Mash-Ups, Fusions, and Breaking Out of Creative Boxes
Driving to work just before St. Patty’s Day, I passed a truck delivering Irish whiskey to a local bar.
“Whiskey aged in IPA barrels!!!” the truck’s advertisement shouted.
“Odd,” I thought, having only previously sipped ales aged in whiskey casks. “Everything’s a mashup.”
It seems that way, lately, doesn’t it? I mean… everything’s a mashup. Not just drinks (but, I am looking at you, strawberry açaí lemonade refresher).
We’re writing science fiction/fantasy as a combined genre. Comedy/dramas are dramedys. Horror is subgenred as psychological, but it can have the laugh-track element. The pendulum swings wide.
Art pop. Sketch photography. Psychedelic cumbia.
Offshoots of offshoots of offshoots of offshoots.
I love it, and here’s why: art is following a societal shift and bringing about and/or following a much needed change. Maybe it’s subtle, or maybe you’re seeing it in big bold letters and hearing it loud. It’s finally reflecting the message that we’re not one thing, so art doesn’t need to be either. I cringe a little because the melting pot theory is too simplistic for like… anything… but for the sake of this post not being a million words, let’s go with it. It’s the idea that cultures and ideas coming together can create a whole that is bigger than the sum of its parts.
Stepping back, consider the following scenario. When you’re at work, what’s a reason you’d become irritated toward your co-workers? They’re not pulling their weight? They’re not working as hard as you do? They don’t understand how much you work? But, wait. We’re not talking about your close mates, the ones that are evaluated like you and assigned similar tasks. They get you. We’re talking about that other department. It’s because the organizational management tends to put everything in silos, and we can’t see through walls. Collaboration and communication make everything that much better.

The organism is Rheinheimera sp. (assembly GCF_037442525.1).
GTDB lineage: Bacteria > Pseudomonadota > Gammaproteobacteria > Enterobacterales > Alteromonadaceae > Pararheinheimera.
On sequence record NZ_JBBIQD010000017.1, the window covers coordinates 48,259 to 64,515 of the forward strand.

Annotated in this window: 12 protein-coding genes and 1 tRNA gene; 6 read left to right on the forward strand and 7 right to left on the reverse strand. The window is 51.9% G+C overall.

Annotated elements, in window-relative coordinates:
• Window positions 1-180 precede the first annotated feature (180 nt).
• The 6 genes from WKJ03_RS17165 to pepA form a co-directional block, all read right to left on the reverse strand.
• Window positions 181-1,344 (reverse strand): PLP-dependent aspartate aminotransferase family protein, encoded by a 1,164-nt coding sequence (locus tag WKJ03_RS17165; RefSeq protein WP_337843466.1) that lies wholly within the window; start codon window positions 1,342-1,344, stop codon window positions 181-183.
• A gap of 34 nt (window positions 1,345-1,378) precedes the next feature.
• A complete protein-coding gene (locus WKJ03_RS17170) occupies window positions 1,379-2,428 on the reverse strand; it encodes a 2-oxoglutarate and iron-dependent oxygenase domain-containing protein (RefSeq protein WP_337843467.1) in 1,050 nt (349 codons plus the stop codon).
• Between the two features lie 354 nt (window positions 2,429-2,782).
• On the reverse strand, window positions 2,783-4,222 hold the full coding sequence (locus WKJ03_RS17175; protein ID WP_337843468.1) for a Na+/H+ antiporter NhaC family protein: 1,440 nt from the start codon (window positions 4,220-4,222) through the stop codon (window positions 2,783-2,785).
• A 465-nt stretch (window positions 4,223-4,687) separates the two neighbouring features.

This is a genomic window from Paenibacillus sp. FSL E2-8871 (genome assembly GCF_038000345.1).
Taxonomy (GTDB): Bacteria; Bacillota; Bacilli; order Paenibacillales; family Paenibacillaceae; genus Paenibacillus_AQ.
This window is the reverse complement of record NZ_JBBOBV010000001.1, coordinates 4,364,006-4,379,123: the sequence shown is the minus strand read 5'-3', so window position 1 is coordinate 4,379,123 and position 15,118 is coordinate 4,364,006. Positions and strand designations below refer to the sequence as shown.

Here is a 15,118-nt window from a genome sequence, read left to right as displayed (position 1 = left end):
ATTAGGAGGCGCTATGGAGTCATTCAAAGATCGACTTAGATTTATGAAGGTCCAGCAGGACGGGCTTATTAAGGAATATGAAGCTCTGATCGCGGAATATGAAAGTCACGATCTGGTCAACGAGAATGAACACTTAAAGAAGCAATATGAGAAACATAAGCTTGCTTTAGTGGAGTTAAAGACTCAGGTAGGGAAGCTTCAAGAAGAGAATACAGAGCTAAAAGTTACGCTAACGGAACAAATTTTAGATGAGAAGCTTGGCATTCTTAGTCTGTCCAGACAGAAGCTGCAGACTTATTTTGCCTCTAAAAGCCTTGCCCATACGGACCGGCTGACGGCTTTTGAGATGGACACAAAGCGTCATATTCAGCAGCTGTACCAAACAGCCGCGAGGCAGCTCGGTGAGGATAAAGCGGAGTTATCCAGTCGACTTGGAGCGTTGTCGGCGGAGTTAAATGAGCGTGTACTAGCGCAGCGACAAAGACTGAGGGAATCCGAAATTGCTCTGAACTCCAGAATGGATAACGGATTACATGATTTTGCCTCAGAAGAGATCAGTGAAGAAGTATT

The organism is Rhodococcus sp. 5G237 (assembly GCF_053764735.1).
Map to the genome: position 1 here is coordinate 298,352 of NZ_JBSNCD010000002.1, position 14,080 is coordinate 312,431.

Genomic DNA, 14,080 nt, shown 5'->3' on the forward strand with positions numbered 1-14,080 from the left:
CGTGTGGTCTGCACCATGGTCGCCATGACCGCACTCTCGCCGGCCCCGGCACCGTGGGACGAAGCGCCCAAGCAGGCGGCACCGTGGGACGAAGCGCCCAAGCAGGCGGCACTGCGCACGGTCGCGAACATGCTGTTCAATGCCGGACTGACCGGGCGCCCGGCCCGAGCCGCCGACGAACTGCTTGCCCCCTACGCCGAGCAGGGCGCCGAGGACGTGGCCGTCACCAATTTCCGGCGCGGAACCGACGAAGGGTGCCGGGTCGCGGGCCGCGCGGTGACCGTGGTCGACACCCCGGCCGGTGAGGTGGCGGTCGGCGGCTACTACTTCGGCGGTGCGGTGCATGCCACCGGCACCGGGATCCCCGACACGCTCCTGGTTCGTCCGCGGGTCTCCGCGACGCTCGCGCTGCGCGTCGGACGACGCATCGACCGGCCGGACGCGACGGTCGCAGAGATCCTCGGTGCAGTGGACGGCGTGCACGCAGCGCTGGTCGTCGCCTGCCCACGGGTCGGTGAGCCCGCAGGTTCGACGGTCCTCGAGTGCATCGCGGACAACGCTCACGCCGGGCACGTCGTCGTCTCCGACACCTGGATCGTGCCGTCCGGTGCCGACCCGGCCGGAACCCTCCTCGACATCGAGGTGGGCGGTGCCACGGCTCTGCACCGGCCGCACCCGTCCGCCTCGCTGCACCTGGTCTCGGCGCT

Art can’t see through walls either, and this fusional concept means breaking down the art silos. And, it feels good. The groups are talking and sharing. Musicians do it and we like it. I mean, we really like it:
Aerosmith and Run D.M.C. with “Walk this Way.”
Sonic Youth and Chuck D. With “Kool Thing.”
Johnny Cash and Nick Cave with “I’m So Lonesome I Could Cry.”
Phish and Jay-Z with “99 Problems.”
Luciano Pavarotti and Queen with “Too Much Love Will Kill You.”
Or, look at it this way. Music genres have exploded over the years. Take a look at Every Noise for proof (which, in my humble opinion is one of the COOLEST places on the internet).
When it comes to art, if we ever had silo-guidelines, they are going away. Graffitied-fine art. Pride and Prejudice. And Zombies.
The best news is for us artists - it means we don’t need to be defined or define ourselves as one thing. Want to be a poet backed by a band? Go for it.
The “mass market” is going away. Just ask Seth Godin. With our ever-increasing screen time, our exposure to stuff is, I’d guess, at an all-time high. You might see X paired with Y, two things you’d never expect together. There’s more room now for experimentation, and there are no gatekeepers. Maybe it was always like that, but now, it’s front and center, it’s on our screens and in our living rooms, and pulsing through our earbuds, as we sip surge-priced whiskey aged in IPA barrels.
On the bright and beautiful side, it means creating without borders or restrictions. It means not worrying about whether something fits into a box. If what you’re doing doesn’t fit into the box, find your own box. Better yet, make your own box. Best yet, break right out of the cardboard.
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